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Paxful CEO Presents Radical Proposal to Burn Satoshi Nakamoto’s Bitcoin


dailyhodl.com 21 August 2019 10:04, UTC
Reading time: ~2 m


The CEO of the peer-to-peer crypto marketplace Paxful has come up with a unique solution to try and end the debate on the identity of Satoshi Nakamoto, the anonymous creator of Bitcoin.

Ray Youssef says he thinks the crypto community should come together to burn the 980,000 BTC mined by Satoshi in the early days of Bitcoin.

“Let’s burn all of Satoshi’s 980,000btc. Will be a softfork but if no one comes forward to stop it then the coins are lost and so is Satoshi. Let’s end this with some closure by fire. Whomever is with me, reply ‘burn.’

We can just decide on list of addresses. Those that have coins affected can make it known after signing the address and those addresses will be removed from the list.”

Youssef issued his proposal after another self-proclaimed Bitcoin creator stepped forward. On Tuesday, Pakistani national James Caan (aka Bilal Khalid) claimed in a series of blog posts, without offering concrete evidence, that he built Bitcoin.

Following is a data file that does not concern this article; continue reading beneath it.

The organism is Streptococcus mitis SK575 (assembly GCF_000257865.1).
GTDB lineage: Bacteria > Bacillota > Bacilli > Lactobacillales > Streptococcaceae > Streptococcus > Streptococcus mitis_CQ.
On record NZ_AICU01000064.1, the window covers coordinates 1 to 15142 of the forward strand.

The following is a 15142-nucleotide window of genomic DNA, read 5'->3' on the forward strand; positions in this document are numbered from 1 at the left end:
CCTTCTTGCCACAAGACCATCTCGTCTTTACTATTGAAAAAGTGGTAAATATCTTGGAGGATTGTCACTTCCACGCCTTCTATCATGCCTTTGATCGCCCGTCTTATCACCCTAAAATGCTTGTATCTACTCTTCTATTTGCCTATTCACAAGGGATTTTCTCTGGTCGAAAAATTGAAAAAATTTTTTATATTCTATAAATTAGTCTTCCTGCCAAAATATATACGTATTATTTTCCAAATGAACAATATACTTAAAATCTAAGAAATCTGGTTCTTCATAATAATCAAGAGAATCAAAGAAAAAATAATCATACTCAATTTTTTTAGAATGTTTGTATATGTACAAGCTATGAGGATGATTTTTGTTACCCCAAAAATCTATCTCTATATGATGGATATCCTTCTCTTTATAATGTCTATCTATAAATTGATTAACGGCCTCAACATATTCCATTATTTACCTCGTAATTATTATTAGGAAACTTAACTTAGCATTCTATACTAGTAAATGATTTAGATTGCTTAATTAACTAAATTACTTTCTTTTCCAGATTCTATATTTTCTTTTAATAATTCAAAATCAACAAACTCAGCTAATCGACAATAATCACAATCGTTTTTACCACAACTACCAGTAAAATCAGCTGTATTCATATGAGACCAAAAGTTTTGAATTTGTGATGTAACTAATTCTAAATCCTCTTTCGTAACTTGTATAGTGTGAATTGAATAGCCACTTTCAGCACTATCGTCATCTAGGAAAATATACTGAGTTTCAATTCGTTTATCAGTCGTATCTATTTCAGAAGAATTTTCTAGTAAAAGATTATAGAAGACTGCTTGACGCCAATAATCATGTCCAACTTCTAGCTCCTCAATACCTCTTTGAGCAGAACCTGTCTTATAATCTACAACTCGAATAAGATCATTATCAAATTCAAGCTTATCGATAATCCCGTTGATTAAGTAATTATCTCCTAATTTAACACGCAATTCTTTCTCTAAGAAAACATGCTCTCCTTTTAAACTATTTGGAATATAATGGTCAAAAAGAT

By burning the Bitcoin, Youssef argues that concern over who controls – and could potentially sell – the Bitcoin fortune would disappear, along with the seemingly never-ending line of people who pop up claiming to be Satoshi.

Bitcoin proponents often extol the cryptocurrency as a censorship-resistant store of value that cannot be stopped, shut down or manipulated by any central authority, corporation or government. Youssef’s proposal, however, challenges the notion that all Bitcoin should remain as originally created – without any further intervention from people.

in a response to the proposal, detractors pushed back, citing the integrity of the blockchain and the purpose of immutability.

More than half of the miners that power the Bitcoin network would have to be on board with the proposal in order to essentially modify the ledger and make it impossible for anyone to access the giant trove of Bitcoin, which is worth approximately $10.39 billion at time of publishing.

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